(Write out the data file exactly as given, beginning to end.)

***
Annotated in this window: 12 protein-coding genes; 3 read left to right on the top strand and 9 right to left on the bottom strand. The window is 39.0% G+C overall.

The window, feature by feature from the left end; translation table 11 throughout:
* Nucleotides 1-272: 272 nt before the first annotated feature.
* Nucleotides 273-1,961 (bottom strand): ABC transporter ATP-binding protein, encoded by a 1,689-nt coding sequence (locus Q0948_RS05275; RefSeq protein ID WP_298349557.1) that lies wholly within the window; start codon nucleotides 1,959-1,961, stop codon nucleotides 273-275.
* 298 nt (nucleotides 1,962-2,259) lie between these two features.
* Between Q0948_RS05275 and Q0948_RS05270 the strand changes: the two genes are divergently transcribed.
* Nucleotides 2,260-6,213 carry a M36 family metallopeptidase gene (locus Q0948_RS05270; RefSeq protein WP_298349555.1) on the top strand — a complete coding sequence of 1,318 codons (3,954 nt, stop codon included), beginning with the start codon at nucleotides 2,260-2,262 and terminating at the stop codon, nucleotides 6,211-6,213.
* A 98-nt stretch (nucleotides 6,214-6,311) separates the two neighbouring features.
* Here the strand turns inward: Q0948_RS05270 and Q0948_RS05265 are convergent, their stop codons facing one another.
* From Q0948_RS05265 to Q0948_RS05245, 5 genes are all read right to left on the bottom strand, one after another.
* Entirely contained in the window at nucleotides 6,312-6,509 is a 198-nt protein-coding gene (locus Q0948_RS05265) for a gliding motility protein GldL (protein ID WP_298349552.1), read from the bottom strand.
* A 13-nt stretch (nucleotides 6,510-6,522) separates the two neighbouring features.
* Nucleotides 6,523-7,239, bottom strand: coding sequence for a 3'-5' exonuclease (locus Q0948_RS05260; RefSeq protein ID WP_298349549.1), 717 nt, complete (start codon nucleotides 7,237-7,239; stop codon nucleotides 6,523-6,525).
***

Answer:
Annotated in this window: 12 protein-coding genes; 3 read left to right on the top strand and 9 right to left on the bottom strand. The window is 39.0% G+C overall.

The window, feature by feature from the left end; translation table 11 throughout:
* Nucleotides 1-272: 272 nt before the first annotated feature.
* Nucleotides 273-1,961 (bottom strand): ABC transporter ATP-binding protein, encoded by a 1,689-nt coding sequence (locus Q0948_RS05275; RefSeq protein ID WP_298349557.1) that lies wholly within the window; start codon nucleotides 1,959-1,961, stop codon nucleotides 273-275.
* 298 nt (nucleotides 1,962-2,259) lie between these two features.
* Between Q0948_RS05275 and Q0948_RS05270 the strand changes: the two genes are divergently transcribed.
* Nucleotides 2,260-6,213 carry a M36 family metallopeptidase gene (locus Q0948_RS05270; RefSeq protein WP_298349555.1) on the top strand — a complete coding sequence of 1,318 codons (3,954 nt, stop codon included), beginning with the start codon at nucleotides 2,260-2,262 and terminating at the stop codon, nucleotides 6,211-6,213.
* A 98-nt stretch (nucleotides 6,214-6,311) separates the two neighbouring features.
* Here the strand turns inward: Q0948_RS05270 and Q0948_RS05265 are convergent, their stop codons facing one another.
* From Q0948_RS05265 to Q0948_RS05245, 5 genes are all read right to left on the bottom strand, one after another.
* Entirely contained in the window at nucleotides 6,312-6,509 is a 198-nt protein-coding gene (locus Q0948_RS05265) for a gliding motility protein GldL (protein ID WP_298349552.1), read from the bottom strand.
* A 13-nt stretch (nucleotides 6,510-6,522) separates the two neighbouring features.
* Nucleotides 6,523-7,239, bottom strand: coding sequence for a 3'-5' exonuclease (locus Q0948_RS05260; RefSeq protein ID WP_298349549.1), 717 nt, complete (start codon nucleotides 7,237-7,239; stop codon nucleotides 6,523-6,525).